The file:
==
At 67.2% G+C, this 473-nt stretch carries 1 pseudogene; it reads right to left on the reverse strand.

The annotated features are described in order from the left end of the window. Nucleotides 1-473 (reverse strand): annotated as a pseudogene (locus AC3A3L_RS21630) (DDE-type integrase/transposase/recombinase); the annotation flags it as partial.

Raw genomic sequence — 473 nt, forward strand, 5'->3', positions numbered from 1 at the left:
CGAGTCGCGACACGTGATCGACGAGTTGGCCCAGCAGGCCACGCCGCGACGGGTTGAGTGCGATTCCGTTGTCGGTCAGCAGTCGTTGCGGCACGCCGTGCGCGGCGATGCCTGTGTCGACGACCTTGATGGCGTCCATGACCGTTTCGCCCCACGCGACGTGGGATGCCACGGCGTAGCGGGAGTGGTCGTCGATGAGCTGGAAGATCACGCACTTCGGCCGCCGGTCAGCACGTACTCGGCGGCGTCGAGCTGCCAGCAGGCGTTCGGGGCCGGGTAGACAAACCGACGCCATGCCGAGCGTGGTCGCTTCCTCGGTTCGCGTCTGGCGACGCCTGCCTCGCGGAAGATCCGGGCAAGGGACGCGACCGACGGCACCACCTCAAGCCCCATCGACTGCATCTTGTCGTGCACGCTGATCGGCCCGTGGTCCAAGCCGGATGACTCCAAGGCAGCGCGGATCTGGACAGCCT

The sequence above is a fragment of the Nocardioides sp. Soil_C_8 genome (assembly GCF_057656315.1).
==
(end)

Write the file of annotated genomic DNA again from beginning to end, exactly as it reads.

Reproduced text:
At 67.2% G+C, this 473-nt stretch carries 1 pseudogene; it reads right to left on the reverse strand.

The annotated features are described in order from the left end of the window. Nucleotides 1-473 (reverse strand): annotated as a pseudogene (locus AC3A3L_RS21630) (DDE-type integrase/transposase/recombinase); the annotation flags it as partial.

Raw genomic sequence — 473 nt, forward strand, 5'->3', positions numbered from 1 at the left:
CGAGTCGCGACACGTGATCGACGAGTTGGCCCAGCAGGCCACGCCGCGACGGGTTGAGTGCGATTCCGTTGTCGGTCAGCAGTCGTTGCGGCACGCCGTGCGCGGCGATGCCTGTGTCGACGACCTTGATGGCGTCCATGACCGTTTCGCCCCACGCGACGTGGGATGCCACGGCGTAGCGGGAGTGGTCGTCGATGAGCTGGAAGATCACGCACTTCGGCCGCCGGTCAGCACGTACTCGGCGGCGTCGAGCTGCCAGCAGGCGTTCGGGGCCGGGTAGACAAACCGACGCCATGCCGAGCGTGGTCGCTTCCTCGGTTCGCGTCTGGCGACGCCTGCCTCGCGGAAGATCCGGGCAAGGGACGCGACCGACGGCACCACCTCAAGCCCCATCGACTGCATCTTGTCGTGCACGCTGATCGGCCCGTGGTCCAAGCCGGATGACTCCAAGGCAGCGCGGATCTGGACAGCCT

The sequence above is a fragment of the Nocardioides sp. Soil_C_8 genome (assembly GCF_057656315.1).